A congenital heart defect means you were born with a structural problem or abnormality in your heart. These problems might be detected at birth or may not cause symptoms until you are an adult.
At University of Missouri Health Care Heart and Vascular Center, our experts provide compassionate care when diagnosing and treating heart defects. We use leading-edge cardiac imaging technologies to identify heart defects, including radiation-free heart magnetic resonance imaging (MRI) and echocardiograms. Once identified, we create a personalized treatment plan that will work for you and your individual circumstances.
Causes of congenital heart defects
In most cases, congenital heart defects have no known cause. You may be more likely to have a heart defect based on your genes or if your mother was exposed to infections, radiation or toxins while pregnant.
Having a congenital heart defect increases your risk for heart problems, such as heart failure, endocarditis (heart infection), atrial fibrillation and heart valve problems. At MU Health Care, we manage these risks and help you improve your heart health.
Atrial septal defects and ventricular septal defects
The most common congenital heart defects are atrial septal defects and ventricular septal defects. An atrial septal defect is an opening in the wall (septum) that separates the upper chambers of the heart (atrium). Similarly, a ventricular septal defect is an opening in the wall that separates the lower chambers of the heart (ventricles).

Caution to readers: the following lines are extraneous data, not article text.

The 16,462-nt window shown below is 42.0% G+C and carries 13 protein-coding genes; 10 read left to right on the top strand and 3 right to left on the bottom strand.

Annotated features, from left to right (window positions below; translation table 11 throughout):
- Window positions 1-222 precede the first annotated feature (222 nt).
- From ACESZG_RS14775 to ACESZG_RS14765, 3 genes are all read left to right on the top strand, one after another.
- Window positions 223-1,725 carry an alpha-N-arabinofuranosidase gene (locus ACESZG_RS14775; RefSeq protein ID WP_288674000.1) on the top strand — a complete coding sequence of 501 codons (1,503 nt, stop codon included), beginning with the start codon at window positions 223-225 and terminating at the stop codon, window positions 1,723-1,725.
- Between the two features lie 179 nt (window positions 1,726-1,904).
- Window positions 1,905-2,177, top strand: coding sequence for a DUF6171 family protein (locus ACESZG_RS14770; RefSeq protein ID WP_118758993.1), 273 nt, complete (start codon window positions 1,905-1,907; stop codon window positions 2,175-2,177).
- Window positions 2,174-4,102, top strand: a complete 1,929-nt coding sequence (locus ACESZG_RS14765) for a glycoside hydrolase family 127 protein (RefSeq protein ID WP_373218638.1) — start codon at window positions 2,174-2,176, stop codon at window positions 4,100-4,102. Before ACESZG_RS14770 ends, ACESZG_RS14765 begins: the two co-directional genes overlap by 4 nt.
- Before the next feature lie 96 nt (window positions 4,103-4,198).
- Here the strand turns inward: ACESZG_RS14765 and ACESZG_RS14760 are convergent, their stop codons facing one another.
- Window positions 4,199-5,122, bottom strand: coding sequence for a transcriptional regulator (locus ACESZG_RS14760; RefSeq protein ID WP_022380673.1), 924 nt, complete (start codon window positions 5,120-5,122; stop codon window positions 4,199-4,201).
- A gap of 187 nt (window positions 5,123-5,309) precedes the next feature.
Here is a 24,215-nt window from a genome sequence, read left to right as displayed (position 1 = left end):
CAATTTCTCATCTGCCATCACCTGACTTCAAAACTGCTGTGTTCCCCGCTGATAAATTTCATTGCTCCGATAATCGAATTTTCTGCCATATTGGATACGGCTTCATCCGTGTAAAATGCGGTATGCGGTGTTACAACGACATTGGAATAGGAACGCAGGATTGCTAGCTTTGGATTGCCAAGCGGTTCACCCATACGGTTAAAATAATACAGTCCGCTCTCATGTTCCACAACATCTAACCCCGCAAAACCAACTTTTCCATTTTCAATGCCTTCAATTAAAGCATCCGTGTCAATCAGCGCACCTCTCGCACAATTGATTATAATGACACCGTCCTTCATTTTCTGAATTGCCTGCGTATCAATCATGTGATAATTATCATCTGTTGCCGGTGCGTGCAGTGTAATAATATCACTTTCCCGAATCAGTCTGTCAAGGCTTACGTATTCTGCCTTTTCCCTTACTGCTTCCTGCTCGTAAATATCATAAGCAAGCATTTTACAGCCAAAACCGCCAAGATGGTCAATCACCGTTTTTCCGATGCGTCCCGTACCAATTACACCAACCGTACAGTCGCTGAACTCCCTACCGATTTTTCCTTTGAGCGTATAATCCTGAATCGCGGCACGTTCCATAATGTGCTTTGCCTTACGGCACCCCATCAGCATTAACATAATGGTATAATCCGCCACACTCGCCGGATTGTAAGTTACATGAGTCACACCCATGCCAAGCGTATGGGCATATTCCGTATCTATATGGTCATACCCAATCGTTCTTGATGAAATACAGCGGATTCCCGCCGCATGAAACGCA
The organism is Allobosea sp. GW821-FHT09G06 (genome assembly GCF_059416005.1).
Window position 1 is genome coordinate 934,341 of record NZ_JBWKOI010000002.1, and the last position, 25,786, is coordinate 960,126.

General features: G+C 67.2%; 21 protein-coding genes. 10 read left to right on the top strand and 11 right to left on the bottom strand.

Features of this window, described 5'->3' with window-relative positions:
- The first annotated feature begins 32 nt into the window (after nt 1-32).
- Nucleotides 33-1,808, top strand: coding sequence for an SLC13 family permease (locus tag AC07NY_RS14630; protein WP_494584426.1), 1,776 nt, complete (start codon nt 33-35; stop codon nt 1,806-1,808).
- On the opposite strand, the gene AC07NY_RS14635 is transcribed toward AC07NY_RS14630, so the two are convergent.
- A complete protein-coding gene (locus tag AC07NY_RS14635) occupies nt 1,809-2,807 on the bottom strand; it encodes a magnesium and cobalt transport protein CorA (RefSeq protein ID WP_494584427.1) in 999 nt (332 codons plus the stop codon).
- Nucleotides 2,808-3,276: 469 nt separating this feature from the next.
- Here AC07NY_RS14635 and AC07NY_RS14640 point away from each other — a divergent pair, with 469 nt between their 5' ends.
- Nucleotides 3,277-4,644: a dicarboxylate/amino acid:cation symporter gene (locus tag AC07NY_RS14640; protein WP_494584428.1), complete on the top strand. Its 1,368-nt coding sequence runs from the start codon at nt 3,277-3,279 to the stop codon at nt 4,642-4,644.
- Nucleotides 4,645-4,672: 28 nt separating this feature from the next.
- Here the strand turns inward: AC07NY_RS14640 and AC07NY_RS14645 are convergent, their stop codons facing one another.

In both types of defect, blood may leak backward into the heart. This leakage makes the heart work harder to pump blood to the lungs or out into the body. Over time, this extra work can cause heart damage and complications.
Patent foramen ovale
The foramen ovale is an opening in the part of the heart that separates the upper right and left chambers. In a fetus, this opening has a flap of tissue that acts like a one-way door, allowing blood to flow to the left side of the heart without going to the lungs. Blood does not need to go to the lungs before babies are born since they do not breathe while in the womb.
Normally, when a baby takes his or her first breath after birth, blood begins to flow through the lungs. The foramen ovale closes within a few days since it is no longer needed. Sometimes, this opening remains open (patent). A patent foramen ovale may need treated if you have other heart defects or if you had a stroke caused by a blood clot.
Advanced congenital heart defect treatment
The heart care experts at the MU Health Care Heart and Vascular Center work as a team to help determine the treatment that’s right for you. We provide comprehensive treatment options for heart defects in adults.
Our experienced interventional cardiologists use the latest minimally invasive procedure to close septal defects and patent foramen ovale. During this procedure, your doctor creates an incision in the femoral artery (the artery in your groin). Using X-ray technology, your physician guides specialized tools into the heart and uses them to close holes in heart walls. By closing defects, our heart specialists prevent blood from leaking backward and relieve strain on the heart. These procedures reduce your risk for complications caused by your heart defect.
Related Conditions & Treatments
- Abdominal Aortic Aneurysm
- Atrial Fibrillation and Heart Rhythm Disorders
- Carotid Artery Disease
- Chest Pain
- Congenital Heart Defects
- Coronary Artery Disease & Heart Attack
- Heart and Lung Surgery
- Heart Failure
- Heart Month
- Heart Valve Disease
- Pediatric Cardiology
- Pediatric Vascular Anomalies
- Peripheral Artery Disease
- Transcatheter aortic valve replacement (TAVR)
- Vascular Surgery
- Women's Heart Health